How to Handle Solar and Battery Telemarketers

Fast read

Dealing with incessant solar cold callers can be frustrating. Crucial to never purchase from cold callers, as they often offer subpar deals and inflate benefits.

In Australia, the 'Do Not Call Register' (DNCR) legally prevents marketers from contacting registered individuals, though businesses with inferred consent may still reach out. If cold calls persist, filing a complaint with the Australian Communications and Media Authority (ACMA) can hold the responsible companies accountable. Remember the 10-day cooling-off period, where you can cancel a purchase over $100 without penalty.

What to do when annoying solar and battery telemarketers keep contacting you

It is quite frequent that people get approached by telemarketers, often from overseas, trying to sell solar & battery systems. These callers can become persistent and pesty trying to organise appointments and do the hard sell on solar. Usually, these companies also sell cheaper less long-lasting solar, so buyers beware.

We recommend not dealing with any cold-calling cheap solar company, particularly over the phone. Traditionally, cold callers have a notoriously poor reputation and rightfully so (mostly) for looking to take advantage of people who do not understand solar.

It takes some research to understand how solar & batteries work. These types of sales teams try to sell you what will often be a low-quality and overpriced solar system before you have the chance to do your own research, fully assess what your needs are, and be able to compare the true value of what you are being offered.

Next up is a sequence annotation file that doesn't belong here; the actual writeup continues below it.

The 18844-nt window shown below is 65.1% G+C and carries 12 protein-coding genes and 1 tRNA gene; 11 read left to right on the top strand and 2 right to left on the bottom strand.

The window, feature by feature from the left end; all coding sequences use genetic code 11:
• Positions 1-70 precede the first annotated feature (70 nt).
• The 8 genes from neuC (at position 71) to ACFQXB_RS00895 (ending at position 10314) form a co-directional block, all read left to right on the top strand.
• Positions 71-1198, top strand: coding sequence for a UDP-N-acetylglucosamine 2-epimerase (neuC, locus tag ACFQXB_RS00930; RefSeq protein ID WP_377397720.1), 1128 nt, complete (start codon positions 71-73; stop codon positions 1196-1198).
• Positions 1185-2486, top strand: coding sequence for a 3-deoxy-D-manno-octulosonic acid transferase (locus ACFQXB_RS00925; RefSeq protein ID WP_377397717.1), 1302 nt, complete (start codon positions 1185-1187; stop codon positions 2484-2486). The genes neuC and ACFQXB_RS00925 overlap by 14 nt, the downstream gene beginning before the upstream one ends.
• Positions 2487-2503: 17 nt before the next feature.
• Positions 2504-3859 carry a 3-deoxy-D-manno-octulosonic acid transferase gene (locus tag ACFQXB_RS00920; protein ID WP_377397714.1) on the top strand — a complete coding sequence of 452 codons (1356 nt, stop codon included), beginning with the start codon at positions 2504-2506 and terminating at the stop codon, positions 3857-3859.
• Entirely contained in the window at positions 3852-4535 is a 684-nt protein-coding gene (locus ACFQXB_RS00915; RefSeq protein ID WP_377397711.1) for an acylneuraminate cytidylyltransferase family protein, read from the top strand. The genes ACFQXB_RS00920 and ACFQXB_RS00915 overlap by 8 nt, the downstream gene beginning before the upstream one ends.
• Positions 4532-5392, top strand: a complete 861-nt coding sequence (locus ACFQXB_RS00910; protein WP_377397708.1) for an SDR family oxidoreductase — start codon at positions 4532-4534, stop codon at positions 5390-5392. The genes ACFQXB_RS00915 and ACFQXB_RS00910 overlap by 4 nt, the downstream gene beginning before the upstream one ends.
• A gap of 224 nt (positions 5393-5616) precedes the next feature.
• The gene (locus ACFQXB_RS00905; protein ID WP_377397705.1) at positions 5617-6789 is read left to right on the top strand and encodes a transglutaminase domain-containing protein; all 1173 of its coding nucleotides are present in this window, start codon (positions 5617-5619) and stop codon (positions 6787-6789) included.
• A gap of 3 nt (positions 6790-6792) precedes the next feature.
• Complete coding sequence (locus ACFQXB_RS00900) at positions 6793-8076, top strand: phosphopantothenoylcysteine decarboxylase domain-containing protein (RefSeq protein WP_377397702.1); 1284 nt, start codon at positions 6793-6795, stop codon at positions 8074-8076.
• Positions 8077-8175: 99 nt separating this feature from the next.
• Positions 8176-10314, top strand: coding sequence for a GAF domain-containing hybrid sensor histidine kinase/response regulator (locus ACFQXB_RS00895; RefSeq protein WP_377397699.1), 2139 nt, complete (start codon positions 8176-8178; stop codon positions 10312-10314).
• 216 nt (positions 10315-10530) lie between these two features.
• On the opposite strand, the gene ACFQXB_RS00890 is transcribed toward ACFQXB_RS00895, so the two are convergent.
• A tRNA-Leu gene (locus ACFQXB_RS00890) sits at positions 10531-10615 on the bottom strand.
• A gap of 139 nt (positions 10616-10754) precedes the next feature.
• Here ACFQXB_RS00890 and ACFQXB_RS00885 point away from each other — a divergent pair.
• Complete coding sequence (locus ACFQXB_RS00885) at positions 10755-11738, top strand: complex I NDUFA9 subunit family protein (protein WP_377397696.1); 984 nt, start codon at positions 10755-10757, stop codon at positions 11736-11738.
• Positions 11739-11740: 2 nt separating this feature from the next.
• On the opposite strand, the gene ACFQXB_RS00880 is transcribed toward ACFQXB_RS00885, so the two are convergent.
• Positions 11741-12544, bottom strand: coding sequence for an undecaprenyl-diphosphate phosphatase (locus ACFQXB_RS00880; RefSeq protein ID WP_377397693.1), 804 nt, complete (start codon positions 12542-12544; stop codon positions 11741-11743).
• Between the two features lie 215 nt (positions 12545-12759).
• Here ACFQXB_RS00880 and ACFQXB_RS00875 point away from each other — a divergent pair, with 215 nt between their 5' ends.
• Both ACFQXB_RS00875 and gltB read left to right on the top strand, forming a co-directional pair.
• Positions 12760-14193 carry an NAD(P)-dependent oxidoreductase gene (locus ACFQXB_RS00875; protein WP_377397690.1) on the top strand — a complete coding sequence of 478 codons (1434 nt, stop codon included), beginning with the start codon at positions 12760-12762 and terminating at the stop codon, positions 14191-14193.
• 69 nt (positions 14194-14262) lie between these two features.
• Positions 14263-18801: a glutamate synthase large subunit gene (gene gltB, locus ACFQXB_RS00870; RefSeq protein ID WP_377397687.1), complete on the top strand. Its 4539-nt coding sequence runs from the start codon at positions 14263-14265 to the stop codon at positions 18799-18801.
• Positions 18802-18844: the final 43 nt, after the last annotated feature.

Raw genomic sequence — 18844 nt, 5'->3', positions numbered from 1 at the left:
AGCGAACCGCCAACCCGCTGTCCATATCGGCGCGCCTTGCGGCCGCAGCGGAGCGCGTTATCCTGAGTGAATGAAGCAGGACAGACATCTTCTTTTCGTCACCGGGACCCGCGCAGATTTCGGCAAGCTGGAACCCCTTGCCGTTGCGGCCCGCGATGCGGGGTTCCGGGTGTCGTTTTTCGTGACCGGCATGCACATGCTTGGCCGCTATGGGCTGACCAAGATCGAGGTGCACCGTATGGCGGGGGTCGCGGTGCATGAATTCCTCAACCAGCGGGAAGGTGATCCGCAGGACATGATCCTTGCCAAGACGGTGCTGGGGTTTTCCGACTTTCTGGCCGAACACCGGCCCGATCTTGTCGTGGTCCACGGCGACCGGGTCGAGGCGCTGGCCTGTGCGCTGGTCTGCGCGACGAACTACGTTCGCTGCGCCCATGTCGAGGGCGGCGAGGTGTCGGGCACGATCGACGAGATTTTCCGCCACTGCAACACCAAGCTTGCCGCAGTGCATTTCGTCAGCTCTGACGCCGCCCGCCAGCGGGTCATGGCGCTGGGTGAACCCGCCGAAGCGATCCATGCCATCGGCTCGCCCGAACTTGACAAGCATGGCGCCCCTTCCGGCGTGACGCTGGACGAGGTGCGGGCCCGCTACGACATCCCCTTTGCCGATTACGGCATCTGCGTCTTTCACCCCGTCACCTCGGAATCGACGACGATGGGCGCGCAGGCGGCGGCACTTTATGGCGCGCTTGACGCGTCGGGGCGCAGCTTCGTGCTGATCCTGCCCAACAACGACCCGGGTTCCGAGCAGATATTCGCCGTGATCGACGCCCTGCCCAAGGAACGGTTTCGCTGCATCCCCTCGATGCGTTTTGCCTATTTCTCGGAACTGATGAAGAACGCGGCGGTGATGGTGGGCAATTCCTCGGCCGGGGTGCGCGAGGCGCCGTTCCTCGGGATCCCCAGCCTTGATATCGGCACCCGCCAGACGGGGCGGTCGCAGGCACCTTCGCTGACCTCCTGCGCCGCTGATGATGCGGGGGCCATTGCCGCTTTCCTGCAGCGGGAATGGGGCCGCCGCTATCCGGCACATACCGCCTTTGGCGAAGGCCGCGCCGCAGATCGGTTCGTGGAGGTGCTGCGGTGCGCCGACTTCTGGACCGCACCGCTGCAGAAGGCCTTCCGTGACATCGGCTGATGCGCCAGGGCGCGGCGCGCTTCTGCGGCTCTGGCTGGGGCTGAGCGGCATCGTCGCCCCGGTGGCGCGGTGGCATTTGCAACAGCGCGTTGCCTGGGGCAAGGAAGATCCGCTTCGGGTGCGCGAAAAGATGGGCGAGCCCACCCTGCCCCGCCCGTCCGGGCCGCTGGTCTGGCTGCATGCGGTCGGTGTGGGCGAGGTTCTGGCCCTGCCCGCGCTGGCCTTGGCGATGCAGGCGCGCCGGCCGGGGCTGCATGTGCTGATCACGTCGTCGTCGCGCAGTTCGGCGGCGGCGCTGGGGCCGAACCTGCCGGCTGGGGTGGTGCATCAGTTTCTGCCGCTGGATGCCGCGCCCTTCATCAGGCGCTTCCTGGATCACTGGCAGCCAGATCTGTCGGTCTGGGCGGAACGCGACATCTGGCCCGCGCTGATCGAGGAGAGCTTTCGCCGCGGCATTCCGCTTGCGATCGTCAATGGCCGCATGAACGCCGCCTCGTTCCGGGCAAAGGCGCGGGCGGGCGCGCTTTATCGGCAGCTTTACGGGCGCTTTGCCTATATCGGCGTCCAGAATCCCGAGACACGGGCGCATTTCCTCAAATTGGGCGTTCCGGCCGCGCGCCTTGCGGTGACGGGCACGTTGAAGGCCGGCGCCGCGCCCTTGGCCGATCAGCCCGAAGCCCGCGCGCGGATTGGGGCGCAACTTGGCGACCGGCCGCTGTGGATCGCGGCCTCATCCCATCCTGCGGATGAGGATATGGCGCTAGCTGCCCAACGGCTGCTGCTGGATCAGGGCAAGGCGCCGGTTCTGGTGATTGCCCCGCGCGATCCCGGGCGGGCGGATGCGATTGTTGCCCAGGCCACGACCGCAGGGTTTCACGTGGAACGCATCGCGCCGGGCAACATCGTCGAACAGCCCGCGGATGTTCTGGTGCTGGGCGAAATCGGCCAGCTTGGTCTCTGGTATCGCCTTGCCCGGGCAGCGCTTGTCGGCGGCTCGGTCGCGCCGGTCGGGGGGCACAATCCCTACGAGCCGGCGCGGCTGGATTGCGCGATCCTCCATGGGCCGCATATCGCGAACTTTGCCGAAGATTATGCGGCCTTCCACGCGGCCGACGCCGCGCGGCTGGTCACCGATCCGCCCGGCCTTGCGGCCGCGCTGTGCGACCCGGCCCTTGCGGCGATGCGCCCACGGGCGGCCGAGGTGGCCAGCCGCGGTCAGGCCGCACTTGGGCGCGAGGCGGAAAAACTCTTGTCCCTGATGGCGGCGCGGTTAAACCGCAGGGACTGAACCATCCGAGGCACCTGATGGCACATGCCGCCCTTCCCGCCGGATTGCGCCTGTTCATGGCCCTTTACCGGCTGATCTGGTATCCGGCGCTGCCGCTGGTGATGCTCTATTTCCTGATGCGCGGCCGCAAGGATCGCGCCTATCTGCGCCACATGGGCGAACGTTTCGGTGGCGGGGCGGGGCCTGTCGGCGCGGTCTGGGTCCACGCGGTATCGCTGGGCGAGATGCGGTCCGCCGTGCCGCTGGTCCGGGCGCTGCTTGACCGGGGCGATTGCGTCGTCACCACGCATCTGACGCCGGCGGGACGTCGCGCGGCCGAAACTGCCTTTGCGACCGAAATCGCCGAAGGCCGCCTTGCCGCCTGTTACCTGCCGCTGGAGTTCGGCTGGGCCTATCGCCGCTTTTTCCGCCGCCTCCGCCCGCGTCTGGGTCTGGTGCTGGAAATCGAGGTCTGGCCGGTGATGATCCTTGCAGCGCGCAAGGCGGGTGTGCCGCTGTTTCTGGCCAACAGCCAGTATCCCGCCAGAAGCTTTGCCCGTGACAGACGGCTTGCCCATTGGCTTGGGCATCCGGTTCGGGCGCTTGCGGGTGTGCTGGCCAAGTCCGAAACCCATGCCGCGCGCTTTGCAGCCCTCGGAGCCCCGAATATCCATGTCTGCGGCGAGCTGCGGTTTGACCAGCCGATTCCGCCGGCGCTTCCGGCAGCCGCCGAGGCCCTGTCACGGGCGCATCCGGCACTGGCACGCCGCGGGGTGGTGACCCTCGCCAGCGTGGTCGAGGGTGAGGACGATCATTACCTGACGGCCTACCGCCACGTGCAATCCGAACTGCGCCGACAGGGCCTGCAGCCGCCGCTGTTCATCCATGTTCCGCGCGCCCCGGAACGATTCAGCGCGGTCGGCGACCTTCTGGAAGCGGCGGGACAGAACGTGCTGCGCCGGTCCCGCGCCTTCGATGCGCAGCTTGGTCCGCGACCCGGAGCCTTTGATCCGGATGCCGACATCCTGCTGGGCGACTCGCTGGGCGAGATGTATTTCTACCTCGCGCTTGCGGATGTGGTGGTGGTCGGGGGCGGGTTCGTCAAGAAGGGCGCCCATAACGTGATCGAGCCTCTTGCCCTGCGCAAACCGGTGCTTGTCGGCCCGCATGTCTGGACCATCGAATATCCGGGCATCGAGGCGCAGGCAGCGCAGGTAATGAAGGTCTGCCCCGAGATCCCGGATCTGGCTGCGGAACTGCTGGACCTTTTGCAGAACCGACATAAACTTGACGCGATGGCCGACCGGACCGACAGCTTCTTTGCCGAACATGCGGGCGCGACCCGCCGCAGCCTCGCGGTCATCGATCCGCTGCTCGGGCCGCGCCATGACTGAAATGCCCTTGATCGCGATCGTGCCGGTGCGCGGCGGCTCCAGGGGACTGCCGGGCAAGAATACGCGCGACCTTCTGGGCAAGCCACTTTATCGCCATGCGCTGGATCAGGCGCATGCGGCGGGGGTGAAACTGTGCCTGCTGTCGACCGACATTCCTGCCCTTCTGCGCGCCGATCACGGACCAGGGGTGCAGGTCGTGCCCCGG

Ask them not to call again

While it might be easy to hang up or even ask them not to call again, more than likely, they will call again, as they have your number in their system.

Be clear and firm

When you receive a call, clearly express that you are not interested in their solar services. Be polite but firm in your response. State that you do not wish to be contacted again and request removal from their call list. Otherwise, you will complain to the Australian Communication and Media Authority. 

Don’t engage in lengthy conversations with Telemarketers 

If you engage in lengthy discussions or debates, it might encourage them to continue calling you. Keep your responses brief and focused on your lack of interest.

Block the numbers

Save the numbers from which you receive persistent calls and block them on your phone. If they call your mobile, you can also block the number. Most smartphones have built-in features or apps that allow you to block specific numbers. This can help reduce the number of unwanted calls.

telemarketers in an office

Use call-blocking apps

Consider using call-blocking apps on your smartphone. These apps can automatically detect and block spam or unwanted calls based on known databases of telemarketers or through user reports.

Ignore unknown numbers 

If you receive a call from an unknown number, let it go to voicemail if possible. Legitimate callers will often leave a message, while persistent telemarketers may not.

Report persistent callers

If, despite your requests, they continue to call, report them to the appropriate authorities. Provide details such as the phone number, date, and time of the calls. This can help regulatory bodies act against repeat offenders.

The Do Not Call Register for Telemarketers 

If you do not want to receive these calls, the best thing to do is to go to the do-not-call register here and enter your details and phone number. After 30 days from this date, telemarketers and marketers, etc, are prohibited from making unsolicited calls to your phone. If they do and you make a complaint, they can be fined up to $2.22 million per day for repeated offences.